Feminist Economics and the World Bank : History, theory and policy book cover
1st Edition

Feminist Economics and the World Bank
History, theory and policy

ISBN 9780415763813
Published January 13, 2006 by Routledge
256 Pages

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Book Description

The past decade has witnessed a paradigm shift at the World Bank from a focus on structural adjustment to a focus on poverty reduction. As evidenced by the Bank’s 2001 report, Engendering Development: Through Rights, Resource and Voice, an increased attention to gender issues has been an important part of this process.

This book brings together a range of responses from feminist economists and other social researchers on the issues raised in this report. With contributions from highly esteemed scholars such as Eudine Barriteau, Diane Elson, Gale Summerfield, and Zafiris Tzannatos, this anthology critically examines the relationships between gender, growth, development, and the World Bank by:

  • developing a history of the World Bank’s perspectives on gender
  • empirically evaluating the impacts of the Banks’ policies on three different regions of the world
  • exploring the ideological and methodological commitments of the report from a variety of feminist and interdisciplinary social science perspectives
  • enquiring into future directions for feminist economics research.

The book shows the importance and challenge of taking gender into account in development theory and policy. Its complex and nuanced analyses of the social relations of gender in a global context will be an important resource for policymakers, activists, and scholars alike.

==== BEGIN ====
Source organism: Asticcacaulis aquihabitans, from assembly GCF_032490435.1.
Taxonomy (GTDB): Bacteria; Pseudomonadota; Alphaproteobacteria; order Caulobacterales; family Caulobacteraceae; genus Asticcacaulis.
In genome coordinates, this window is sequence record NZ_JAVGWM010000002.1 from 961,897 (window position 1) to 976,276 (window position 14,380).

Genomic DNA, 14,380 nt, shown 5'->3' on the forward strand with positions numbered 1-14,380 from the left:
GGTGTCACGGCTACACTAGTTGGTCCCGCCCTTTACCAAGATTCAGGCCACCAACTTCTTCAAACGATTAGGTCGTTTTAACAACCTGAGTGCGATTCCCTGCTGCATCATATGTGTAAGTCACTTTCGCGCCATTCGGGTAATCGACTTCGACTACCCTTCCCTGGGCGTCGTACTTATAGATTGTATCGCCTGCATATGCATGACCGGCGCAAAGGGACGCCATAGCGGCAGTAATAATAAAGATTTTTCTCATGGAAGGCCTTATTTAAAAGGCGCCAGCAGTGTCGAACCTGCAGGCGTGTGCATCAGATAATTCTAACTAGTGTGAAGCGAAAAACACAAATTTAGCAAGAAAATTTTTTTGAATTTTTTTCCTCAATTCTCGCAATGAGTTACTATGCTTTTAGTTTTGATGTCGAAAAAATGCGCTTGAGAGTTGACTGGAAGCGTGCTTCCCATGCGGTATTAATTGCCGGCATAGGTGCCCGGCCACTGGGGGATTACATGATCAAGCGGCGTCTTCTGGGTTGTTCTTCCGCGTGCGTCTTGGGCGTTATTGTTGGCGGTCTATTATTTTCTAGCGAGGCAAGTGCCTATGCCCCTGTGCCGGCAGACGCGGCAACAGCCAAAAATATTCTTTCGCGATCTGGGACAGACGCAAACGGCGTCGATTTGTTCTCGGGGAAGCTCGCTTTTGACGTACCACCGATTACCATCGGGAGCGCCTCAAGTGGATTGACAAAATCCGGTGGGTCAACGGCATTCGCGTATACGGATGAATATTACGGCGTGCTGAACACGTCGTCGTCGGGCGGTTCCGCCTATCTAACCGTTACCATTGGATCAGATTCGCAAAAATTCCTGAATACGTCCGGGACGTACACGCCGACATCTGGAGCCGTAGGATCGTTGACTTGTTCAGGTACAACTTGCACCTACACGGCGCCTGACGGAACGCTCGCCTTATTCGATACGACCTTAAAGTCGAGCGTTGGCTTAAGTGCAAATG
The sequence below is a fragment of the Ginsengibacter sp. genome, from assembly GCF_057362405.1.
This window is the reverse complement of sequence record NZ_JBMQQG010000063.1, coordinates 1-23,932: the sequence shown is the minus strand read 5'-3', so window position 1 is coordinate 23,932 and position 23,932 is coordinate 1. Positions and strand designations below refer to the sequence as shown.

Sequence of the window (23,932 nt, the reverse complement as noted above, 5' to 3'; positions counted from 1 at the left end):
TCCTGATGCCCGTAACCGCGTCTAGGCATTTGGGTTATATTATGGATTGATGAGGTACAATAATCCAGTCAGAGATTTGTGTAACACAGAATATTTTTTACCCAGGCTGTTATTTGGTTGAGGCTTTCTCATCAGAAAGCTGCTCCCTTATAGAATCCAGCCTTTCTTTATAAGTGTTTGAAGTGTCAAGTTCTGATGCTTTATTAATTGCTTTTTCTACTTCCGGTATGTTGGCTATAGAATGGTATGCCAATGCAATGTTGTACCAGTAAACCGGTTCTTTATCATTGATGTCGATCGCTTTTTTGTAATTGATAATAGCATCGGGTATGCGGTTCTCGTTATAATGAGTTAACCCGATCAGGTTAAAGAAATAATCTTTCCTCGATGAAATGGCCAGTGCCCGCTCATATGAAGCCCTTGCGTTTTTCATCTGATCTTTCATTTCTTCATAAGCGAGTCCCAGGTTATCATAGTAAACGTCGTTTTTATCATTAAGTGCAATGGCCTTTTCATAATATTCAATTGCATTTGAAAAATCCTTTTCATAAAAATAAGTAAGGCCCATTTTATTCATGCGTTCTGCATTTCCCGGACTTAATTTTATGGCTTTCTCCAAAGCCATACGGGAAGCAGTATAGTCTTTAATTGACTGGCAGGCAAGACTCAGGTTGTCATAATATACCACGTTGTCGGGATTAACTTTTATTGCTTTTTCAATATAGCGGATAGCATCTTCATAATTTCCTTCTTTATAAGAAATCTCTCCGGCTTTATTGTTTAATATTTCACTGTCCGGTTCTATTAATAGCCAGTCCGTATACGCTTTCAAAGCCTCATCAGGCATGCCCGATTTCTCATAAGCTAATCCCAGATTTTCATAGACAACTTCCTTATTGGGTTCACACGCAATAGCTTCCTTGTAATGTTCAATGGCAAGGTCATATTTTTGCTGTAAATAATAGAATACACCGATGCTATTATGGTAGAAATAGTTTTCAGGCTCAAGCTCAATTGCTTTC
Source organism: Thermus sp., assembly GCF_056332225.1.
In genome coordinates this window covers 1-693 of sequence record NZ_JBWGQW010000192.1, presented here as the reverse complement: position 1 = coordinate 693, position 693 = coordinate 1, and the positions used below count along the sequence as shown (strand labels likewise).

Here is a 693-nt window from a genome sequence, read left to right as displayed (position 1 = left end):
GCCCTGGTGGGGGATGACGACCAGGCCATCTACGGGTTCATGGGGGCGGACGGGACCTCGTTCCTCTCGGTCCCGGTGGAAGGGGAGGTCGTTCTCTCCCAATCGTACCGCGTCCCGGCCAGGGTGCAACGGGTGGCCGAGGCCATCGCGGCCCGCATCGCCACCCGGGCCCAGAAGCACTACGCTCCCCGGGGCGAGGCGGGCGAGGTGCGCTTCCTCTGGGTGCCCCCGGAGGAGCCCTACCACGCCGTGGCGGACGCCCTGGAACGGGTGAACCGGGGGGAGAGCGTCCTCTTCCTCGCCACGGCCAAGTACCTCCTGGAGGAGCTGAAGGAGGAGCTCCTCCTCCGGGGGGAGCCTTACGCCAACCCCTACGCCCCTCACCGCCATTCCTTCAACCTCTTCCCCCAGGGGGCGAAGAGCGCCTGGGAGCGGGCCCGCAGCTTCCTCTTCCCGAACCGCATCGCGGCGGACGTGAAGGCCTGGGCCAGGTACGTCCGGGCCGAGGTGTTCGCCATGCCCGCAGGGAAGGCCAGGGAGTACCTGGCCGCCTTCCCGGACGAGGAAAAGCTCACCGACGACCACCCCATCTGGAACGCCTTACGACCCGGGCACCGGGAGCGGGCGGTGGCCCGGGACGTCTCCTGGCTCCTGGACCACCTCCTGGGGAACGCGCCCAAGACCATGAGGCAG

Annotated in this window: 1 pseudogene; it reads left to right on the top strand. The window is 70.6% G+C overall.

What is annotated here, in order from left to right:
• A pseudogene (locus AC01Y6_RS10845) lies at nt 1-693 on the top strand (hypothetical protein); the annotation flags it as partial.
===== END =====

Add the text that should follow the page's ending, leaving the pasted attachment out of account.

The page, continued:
Table of Contents

Contents  List Of Illustrations  Notes On Contributors  Acknowledgements  1. Feminist Economics And The World Bank: An Introduction  Part 1: Gender And The World Bank: An Institutional History  2. The World Bank, Development, Adjustment, And Gender Equality  3. An Assessment Of Efforts To Promote Gender Equality At The World Bank  4. Comment  Part 2: Policy Evaluations   5. Engendering Development  6. Engendering Agricultural Technology For Africa’s Farmers  7. Taking Gender Differences In Bargaining Power Seriously: Equity, Labor Standards, And Living Wages  8. Comment  Part 3: Disciplinary Paradigms/ Development Paradigms   9. Colonizing Knowledge  10. Adjustment With A Woman’s Face  11. Gender And Intrahousehold Decision-Making  12. Engendering Development Or Gender Main-Streaming?  13. Comment  Part 4: Explorations: Future Directions Of Feminist Research   14. A Seat At The Table  15. Why Feminist Economists Should Pay More Attention To The Coherence Between The World Bank And The WTO  16. Engendering The German Parliamentary Commission Report On Globalization Of The World Economy  17. Women’s Rights And Engendering Development

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Edith Kuiper is researcher at the Department of Economics & Econometrics at the Universiteit van Amsterdam, The Netherlands.

Drucilla K. Barker is Professor of Economics & Women’s Studies at Hollins University, Virginia, U.S.A.